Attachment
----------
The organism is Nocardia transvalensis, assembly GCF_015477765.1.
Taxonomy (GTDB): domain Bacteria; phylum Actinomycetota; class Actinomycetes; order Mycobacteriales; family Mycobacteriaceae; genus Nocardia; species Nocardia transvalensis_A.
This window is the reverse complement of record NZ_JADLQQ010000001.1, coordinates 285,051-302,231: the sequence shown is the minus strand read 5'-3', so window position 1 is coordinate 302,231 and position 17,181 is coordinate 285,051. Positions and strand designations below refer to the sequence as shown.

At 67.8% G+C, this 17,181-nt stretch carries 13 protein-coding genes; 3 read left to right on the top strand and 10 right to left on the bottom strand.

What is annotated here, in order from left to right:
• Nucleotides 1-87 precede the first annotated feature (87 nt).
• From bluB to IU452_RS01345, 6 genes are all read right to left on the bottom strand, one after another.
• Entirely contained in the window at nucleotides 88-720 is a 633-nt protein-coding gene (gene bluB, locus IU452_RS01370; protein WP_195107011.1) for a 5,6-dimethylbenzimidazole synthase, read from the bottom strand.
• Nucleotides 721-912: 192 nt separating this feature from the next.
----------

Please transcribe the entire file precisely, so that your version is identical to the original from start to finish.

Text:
The organism is Nocardia transvalensis, assembly GCF_015477765.1.
Taxonomy (GTDB): domain Bacteria; phylum Actinomycetota; class Actinomycetes; order Mycobacteriales; family Mycobacteriaceae; genus Nocardia; species Nocardia transvalensis_A.
This window is the reverse complement of record NZ_JADLQQ010000001.1, coordinates 285,051-302,231: the sequence shown is the minus strand read 5'-3', so window position 1 is coordinate 302,231 and position 17,181 is coordinate 285,051. Positions and strand designations below refer to the sequence as shown.

At 67.8% G+C, this 17,181-nt stretch carries 13 protein-coding genes; 3 read left to right on the top strand and 10 right to left on the bottom strand.

What is annotated here, in order from left to right:
• Nucleotides 1-87 precede the first annotated feature (87 nt).
• From bluB to IU452_RS01345, 6 genes are all read right to left on the bottom strand, one after another.
• Entirely contained in the window at nucleotides 88-720 is a 633-nt protein-coding gene (gene bluB, locus IU452_RS01370; protein WP_195107011.1) for a 5,6-dimethylbenzimidazole synthase, read from the bottom strand.
• Nucleotides 721-912: 192 nt separating this feature from the next.